The sun shined bright on that ole Kentucky home a few weeks ago when I went to Louisville for the U.S. Conference of Catholic Bishops workshop on the new English translation of the Roman Missal.
As would be expected in Kentucky, the hospitality was generous and abundant, beginning with Archbishop Joseph E. Kurtz. I delightfully renewed friendships with two seminary classmates from Louisville.
So, I left the workshop feeling good, surely in part because of all of the above, but also because the workshop gave me insights that caused me to look forward to its introduction — most likely in the late fall of 2011 — not just with interest, but, indeed, with eagerness.
At the beginning, Msgr. Anthony Sherman, from the Diocese of Brooklyn, N.Y., who heads the USCCB office for divine worship, asked how many in the audience recalled the liturgical reforms after the Second Vatican Council. More than a few participants raised their hands. Alas, my classmates and I raised our hands. As young priests, we had to deal with the effects of the council’s reforms, which were not always well received, to put it mildly.
The changes were dramatic, even severe, and people generally were unprepared. So very often, the experience was jarring. The changes upset basic religious instincts and understandings of many Catholics.
This glance to the past was quite helpful. It put the new translation into context. To compare what happened 40 years ago with this new translation is to compare a Category 5 hurricane with a gentle breeze.
However, this is no way means that these forthcoming changes will be insignificant. They will help us all better to communicate with God and better to understand God’s love, as God’s love has unfolded in the history of salvation.
Often, the changes are subtle, but they can be powerful. For example, the idea behind the changes is that the English used in the liturgy reflect as closely as possible the full meaning behind each word in the ancient Latin text of the Roman rite.
An example is in the priest’s greeting, in Latin, Dominus vobiscum — “the Lord be with you.” This will remain the same, but the response will change slightly, although, in the process, an important lesson will be taught.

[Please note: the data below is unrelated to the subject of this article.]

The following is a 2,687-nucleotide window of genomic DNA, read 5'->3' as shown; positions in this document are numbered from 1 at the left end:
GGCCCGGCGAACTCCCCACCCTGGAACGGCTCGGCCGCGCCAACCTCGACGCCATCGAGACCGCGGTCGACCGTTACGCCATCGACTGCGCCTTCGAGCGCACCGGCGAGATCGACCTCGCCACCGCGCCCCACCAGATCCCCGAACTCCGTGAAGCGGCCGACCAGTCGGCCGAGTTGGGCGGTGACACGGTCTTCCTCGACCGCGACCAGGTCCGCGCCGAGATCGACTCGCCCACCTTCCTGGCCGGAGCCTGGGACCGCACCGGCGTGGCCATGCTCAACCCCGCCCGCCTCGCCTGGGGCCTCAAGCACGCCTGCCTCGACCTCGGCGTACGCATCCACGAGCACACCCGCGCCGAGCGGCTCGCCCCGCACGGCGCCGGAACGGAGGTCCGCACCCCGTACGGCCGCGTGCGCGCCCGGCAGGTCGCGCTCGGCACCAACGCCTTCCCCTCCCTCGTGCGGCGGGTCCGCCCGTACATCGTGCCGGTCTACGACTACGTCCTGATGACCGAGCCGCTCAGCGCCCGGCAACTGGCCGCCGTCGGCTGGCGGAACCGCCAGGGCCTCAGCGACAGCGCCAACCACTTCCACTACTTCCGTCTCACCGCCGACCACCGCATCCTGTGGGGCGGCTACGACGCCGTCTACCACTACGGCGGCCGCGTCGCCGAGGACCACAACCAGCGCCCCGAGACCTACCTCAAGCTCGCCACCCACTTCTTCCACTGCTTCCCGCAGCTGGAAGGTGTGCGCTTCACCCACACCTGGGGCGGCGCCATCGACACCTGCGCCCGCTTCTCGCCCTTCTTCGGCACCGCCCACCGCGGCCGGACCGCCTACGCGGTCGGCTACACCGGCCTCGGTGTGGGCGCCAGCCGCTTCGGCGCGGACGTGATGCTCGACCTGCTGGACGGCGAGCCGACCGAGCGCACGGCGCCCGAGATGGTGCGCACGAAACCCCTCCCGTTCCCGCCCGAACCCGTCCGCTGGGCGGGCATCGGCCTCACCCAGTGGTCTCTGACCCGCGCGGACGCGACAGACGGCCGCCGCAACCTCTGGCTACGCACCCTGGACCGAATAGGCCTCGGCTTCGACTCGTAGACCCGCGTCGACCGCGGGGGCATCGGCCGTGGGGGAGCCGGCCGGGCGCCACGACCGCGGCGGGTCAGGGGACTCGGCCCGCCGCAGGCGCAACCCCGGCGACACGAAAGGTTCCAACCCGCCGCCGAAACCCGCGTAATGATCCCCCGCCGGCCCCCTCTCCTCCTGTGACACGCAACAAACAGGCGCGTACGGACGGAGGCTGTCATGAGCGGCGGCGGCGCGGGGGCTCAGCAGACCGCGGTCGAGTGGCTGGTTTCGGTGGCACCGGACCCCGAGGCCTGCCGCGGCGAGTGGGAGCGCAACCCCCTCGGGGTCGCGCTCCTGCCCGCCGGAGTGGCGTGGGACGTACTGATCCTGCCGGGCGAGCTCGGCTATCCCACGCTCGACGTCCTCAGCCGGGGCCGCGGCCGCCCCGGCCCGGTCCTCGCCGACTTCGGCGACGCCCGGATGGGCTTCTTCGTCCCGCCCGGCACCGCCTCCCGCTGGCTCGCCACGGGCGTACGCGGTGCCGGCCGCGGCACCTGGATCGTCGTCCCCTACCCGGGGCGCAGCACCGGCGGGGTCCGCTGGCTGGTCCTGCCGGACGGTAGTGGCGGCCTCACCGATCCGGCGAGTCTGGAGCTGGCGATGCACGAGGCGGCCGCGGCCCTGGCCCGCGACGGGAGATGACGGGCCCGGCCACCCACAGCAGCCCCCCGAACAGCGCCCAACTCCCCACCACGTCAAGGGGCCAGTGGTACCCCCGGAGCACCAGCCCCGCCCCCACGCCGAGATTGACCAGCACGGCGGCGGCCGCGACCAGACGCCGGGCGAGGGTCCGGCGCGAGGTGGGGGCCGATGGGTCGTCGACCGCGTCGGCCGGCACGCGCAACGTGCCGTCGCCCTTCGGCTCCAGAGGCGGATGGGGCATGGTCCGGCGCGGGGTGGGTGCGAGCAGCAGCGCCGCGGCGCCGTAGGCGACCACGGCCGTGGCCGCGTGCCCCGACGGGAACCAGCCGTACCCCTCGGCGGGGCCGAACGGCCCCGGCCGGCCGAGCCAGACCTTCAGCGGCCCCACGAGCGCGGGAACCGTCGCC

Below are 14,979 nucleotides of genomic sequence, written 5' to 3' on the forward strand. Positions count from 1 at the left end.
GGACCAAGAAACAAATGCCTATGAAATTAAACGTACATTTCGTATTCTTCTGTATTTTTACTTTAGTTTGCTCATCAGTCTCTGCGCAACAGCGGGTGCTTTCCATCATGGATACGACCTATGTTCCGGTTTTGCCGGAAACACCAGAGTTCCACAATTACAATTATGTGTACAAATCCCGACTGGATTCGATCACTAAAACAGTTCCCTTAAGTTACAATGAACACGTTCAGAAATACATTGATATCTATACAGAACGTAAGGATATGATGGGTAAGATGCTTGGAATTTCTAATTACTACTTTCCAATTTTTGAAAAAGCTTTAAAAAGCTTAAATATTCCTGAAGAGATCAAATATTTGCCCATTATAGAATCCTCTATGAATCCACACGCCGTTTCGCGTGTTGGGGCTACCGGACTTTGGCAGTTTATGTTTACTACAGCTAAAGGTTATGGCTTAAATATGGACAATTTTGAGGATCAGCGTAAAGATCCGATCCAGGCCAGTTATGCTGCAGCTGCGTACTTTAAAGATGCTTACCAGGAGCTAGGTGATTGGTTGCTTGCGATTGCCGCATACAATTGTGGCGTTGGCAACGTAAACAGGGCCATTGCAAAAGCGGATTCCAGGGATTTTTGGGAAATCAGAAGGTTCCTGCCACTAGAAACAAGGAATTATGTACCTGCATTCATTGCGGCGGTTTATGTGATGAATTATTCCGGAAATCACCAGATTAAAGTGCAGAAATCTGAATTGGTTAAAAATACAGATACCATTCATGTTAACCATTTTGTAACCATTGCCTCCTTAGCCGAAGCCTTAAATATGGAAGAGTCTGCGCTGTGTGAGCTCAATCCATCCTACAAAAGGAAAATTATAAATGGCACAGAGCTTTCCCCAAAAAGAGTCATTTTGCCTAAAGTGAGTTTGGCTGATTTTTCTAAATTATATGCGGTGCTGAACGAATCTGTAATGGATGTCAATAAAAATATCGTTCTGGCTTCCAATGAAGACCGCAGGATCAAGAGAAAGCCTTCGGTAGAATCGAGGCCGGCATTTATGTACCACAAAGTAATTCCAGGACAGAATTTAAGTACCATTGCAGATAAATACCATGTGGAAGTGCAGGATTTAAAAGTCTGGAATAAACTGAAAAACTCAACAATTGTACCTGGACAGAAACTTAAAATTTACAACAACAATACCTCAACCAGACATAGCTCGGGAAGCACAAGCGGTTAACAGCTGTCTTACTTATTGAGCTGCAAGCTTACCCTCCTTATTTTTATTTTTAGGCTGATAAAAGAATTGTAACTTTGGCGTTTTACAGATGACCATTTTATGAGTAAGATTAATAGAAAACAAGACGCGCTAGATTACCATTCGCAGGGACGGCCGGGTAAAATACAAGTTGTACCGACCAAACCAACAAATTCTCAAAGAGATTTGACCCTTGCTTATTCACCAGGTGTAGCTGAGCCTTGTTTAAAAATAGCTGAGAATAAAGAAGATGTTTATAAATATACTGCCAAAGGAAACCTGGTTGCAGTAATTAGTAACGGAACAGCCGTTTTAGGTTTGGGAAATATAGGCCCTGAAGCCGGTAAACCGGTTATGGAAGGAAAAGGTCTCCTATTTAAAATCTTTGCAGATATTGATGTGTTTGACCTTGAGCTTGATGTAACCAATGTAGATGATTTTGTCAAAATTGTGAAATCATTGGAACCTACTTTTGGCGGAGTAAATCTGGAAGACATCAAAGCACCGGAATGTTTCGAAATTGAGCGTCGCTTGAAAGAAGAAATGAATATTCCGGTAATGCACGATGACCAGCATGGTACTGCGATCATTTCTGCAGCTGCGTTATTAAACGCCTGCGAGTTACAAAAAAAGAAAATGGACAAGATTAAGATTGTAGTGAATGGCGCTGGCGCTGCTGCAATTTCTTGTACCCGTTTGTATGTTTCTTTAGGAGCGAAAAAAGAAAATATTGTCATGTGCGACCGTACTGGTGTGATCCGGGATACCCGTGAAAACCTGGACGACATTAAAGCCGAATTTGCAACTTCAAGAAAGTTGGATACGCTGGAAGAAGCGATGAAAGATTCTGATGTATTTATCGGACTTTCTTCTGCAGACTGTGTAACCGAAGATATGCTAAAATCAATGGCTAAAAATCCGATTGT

Now we say in response, “And also with you.” However, the Latin text reads, Et cum spiritu tuo — “and with your spirit.”
In the new version, the response will be, “And with your spirit.” It follows the Latin more closely, but it also brings important Catholic beliefs to mind.
We live in a material world, but as Christians we live with our souls, our spirits, wonderfully refreshed and strengthened by God’s grace. More particular to this exchange, when congregations say “And with your spirit” to the priest, they affirm what the Church teaches and long has taught, that is that by holy orders the priest’s soul is touched and is forever affected by the grace of vocation.
Another aspect that I personally liked very much is that the words of the new translation in so many cases more clearly refer to the Scriptures. This in itself illustrates that our Catholic worship, especially the Eucharist, is part of and proceeds from the rich and life-giving interplay that has been God’s outreach in love and with mercy to humanity through the ages.
As the months pass between now and the First Sunday of Advent 2011, when the new translation hopefully will be used for the first time, I trust that all of us will look at what is happening. It is no brutal break with the past, nothing to fear or resent, but a gently crafted, more expressive arrangement of statements by which we speak to God and learn from God.
Msgr. Owen F. Campion is OSV’s associate publisher.